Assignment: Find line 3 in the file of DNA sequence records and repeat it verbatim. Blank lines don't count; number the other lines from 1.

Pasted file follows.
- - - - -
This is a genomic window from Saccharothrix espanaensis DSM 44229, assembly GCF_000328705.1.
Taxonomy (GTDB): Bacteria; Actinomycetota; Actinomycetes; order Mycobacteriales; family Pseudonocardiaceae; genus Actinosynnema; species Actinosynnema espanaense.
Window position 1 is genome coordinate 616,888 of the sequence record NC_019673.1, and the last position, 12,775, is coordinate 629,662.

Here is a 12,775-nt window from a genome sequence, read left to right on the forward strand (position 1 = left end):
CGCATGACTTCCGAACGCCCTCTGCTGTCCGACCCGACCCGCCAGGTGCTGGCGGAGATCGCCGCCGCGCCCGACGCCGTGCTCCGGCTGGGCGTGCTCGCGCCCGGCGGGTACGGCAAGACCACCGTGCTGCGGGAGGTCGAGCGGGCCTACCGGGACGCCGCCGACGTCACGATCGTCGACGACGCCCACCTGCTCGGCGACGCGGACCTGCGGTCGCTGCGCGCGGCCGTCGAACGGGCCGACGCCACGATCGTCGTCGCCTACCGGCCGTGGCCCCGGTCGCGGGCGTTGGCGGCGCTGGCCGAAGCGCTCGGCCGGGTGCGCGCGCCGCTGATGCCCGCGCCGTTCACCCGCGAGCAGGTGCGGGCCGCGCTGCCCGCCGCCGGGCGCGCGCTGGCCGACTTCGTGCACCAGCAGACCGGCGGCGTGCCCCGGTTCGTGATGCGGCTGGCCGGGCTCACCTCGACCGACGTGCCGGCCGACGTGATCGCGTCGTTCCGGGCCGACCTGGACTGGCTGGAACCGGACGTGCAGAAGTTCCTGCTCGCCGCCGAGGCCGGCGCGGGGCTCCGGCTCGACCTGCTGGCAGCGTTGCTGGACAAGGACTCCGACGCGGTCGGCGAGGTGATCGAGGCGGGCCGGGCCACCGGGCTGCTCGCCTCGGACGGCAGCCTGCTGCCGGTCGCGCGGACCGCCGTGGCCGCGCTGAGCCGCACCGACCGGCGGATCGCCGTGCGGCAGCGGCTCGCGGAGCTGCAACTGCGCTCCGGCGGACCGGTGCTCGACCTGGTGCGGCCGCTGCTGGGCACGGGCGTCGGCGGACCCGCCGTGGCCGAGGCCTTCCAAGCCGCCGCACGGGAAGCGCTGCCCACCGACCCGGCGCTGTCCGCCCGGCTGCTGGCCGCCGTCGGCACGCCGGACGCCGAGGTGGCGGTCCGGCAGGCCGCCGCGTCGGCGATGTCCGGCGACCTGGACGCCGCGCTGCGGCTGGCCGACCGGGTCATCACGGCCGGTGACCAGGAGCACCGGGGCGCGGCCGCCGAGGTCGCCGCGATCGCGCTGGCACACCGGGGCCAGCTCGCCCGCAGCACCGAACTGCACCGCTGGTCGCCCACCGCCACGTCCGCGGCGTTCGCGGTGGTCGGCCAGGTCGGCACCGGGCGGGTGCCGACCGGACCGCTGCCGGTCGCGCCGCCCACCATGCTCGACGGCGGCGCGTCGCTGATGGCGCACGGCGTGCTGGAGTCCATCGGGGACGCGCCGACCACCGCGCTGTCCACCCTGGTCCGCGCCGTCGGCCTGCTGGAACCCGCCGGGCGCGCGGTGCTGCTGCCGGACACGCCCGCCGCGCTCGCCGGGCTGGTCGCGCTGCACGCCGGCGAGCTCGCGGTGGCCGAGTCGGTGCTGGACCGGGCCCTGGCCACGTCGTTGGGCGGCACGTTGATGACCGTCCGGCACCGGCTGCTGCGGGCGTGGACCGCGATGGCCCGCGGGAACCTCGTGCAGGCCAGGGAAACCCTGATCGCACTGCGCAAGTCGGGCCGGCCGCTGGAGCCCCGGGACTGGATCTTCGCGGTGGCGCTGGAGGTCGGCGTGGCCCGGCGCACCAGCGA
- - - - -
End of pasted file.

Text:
Window position 1 is genome coordinate 616,888 of the sequence record NC_019673.1, and the last position, 12,775, is coordinate 629,662.